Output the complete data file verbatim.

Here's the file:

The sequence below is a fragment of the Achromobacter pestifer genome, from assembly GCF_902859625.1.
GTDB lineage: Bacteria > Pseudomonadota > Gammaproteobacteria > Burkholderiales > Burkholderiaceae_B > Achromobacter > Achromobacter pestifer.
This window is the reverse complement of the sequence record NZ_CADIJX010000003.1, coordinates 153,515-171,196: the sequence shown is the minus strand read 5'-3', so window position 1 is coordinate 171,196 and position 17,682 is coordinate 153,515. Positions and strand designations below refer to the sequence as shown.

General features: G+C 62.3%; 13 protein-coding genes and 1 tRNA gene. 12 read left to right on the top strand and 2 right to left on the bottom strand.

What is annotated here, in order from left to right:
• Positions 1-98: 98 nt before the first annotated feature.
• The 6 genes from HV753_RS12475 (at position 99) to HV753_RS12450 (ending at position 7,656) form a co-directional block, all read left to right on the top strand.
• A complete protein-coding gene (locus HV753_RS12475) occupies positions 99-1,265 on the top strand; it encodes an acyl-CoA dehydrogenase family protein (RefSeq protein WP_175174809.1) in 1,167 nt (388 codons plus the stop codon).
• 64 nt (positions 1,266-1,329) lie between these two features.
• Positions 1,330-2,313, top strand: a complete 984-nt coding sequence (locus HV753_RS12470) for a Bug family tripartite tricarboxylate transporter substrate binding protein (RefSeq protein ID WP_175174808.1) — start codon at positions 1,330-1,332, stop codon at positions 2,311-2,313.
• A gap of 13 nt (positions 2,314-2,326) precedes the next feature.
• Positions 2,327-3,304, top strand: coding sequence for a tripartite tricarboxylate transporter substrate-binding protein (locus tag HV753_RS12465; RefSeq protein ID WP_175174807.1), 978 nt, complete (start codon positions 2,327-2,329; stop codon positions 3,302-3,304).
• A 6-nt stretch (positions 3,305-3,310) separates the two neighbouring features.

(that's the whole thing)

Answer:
The sequence below is a fragment of the Achromobacter pestifer genome, from assembly GCF_902859625.1.
GTDB lineage: Bacteria > Pseudomonadota > Gammaproteobacteria > Burkholderiales > Burkholderiaceae_B > Achromobacter > Achromobacter pestifer.
This window is the reverse complement of the sequence record NZ_CADIJX010000003.1, coordinates 153,515-171,196: the sequence shown is the minus strand read 5'-3', so window position 1 is coordinate 171,196 and position 17,682 is coordinate 153,515. Positions and strand designations below refer to the sequence as shown.

General features: G+C 62.3%; 13 protein-coding genes and 1 tRNA gene. 12 read left to right on the top strand and 2 right to left on the bottom strand.

What is annotated here, in order from left to right:
• Positions 1-98: 98 nt before the first annotated feature.
• The 6 genes from HV753_RS12475 (at position 99) to HV753_RS12450 (ending at position 7,656) form a co-directional block, all read left to right on the top strand.
• A complete protein-coding gene (locus HV753_RS12475) occupies positions 99-1,265 on the top strand; it encodes an acyl-CoA dehydrogenase family protein (RefSeq protein WP_175174809.1) in 1,167 nt (388 codons plus the stop codon).
• 64 nt (positions 1,266-1,329) lie between these two features.
• Positions 1,330-2,313, top strand: a complete 984-nt coding sequence (locus HV753_RS12470) for a Bug family tripartite tricarboxylate transporter substrate binding protein (RefSeq protein ID WP_175174808.1) — start codon at positions 1,330-1,332, stop codon at positions 2,311-2,313.
• A gap of 13 nt (positions 2,314-2,326) precedes the next feature.
• Positions 2,327-3,304, top strand: coding sequence for a tripartite tricarboxylate transporter substrate-binding protein (locus tag HV753_RS12465; RefSeq protein ID WP_175174807.1), 978 nt, complete (start codon positions 2,327-2,329; stop codon positions 3,302-3,304).
• A 6-nt stretch (positions 3,305-3,310) separates the two neighbouring features.